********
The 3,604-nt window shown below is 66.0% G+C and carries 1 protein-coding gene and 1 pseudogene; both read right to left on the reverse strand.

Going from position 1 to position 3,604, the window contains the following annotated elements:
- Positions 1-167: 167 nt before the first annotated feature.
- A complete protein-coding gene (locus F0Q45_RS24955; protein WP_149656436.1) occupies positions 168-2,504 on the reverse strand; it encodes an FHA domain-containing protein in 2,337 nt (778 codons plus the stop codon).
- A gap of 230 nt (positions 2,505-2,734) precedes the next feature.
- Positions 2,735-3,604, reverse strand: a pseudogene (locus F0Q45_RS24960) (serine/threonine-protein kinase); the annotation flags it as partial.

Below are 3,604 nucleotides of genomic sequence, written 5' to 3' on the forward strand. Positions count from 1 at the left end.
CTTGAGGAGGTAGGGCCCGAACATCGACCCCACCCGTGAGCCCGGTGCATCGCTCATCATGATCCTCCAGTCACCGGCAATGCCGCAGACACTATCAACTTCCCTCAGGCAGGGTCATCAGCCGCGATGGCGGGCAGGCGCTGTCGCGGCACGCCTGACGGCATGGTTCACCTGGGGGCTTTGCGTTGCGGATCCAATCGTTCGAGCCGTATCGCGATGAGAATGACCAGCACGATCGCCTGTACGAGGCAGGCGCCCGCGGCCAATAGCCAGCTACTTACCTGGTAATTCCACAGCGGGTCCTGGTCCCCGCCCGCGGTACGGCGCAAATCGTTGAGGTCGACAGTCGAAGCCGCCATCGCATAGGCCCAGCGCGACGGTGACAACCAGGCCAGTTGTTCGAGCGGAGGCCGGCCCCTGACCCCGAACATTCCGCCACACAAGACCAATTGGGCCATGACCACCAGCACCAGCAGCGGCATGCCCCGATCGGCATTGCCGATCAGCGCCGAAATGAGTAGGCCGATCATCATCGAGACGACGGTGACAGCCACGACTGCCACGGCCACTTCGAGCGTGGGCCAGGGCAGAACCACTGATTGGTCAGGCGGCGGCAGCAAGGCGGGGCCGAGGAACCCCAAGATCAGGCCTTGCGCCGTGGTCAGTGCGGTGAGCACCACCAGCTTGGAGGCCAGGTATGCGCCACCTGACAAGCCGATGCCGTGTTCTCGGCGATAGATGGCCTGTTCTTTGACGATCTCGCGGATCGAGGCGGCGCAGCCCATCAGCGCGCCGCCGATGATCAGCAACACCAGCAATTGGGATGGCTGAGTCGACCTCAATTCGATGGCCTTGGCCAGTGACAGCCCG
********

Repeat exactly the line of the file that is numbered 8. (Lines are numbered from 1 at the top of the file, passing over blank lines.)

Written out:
CTTGAGGAGGTAGGGCCCGAACATCGACCCCACCCGTGAGCCCGGTGCATCGCTCATCATGATCCTCCAGTCACCGGCAATGCCGCAGACACTATCAACTTCCCTCAGGCAGGGTCATCAGCCGCGATGGCGGGCAGGCGCTGTCGCGGCACGCCTGACGGCATGGTTCACCTGGGGGCTTTGCGTTGCGGATCCAATCGTTCGAGCCGTATCGCGATGAGAATGACCAGCACGATCGCCTGTACGAGGCAGGCGCCCGCGGCCAATAGCCAGCTACTTACCTGGTAATTCCACAGCGGGTCCTGGTCCCCGCCCGCGGTACGGCGCAAATCGTTGAGGTCGACAGTCGAAGCCGCCATCGCATAGGCCCAGCGCGACGGTGACAACCAGGCCAGTTGTTCGAGCGGAGGCCGGCCCCTGACCCCGAACATTCCGCCACACAAGACCAATTGGGCCATGACCACCAGCACCAGCAGCGGCATGCCCCGATCGGCATTGCCGATCAGCGCCGAAATGAGTAGGCCGATCATCATCGAGACGACGGTGACAGCCACGACTGCCACGGCCACTTCGAGCGTGGGCCAGGGCAGAACCACTGATTGGTCAGGCGGCGGCAGCAAGGCGGGGCCGAGGAACCCCAAGATCAGGCCTTGCGCCGTGGTCAGTGCGGTGAGCACCACCAGCTTGGAGGCCAGGTATGCGCCACCTGACAAGCCGATGCCGTGTTCTCGGCGATAGATGGCCTGTTCTTTGACGATCTCGCGGATCGAGGCGGCGCAGCCCATCAGCGCGCCGCCGATGATCAGCAACACCAGCAATTGGGATGGCTGAGTCGACCTCAATTCGATGGCCTTGGCCAGTGACAGCCCG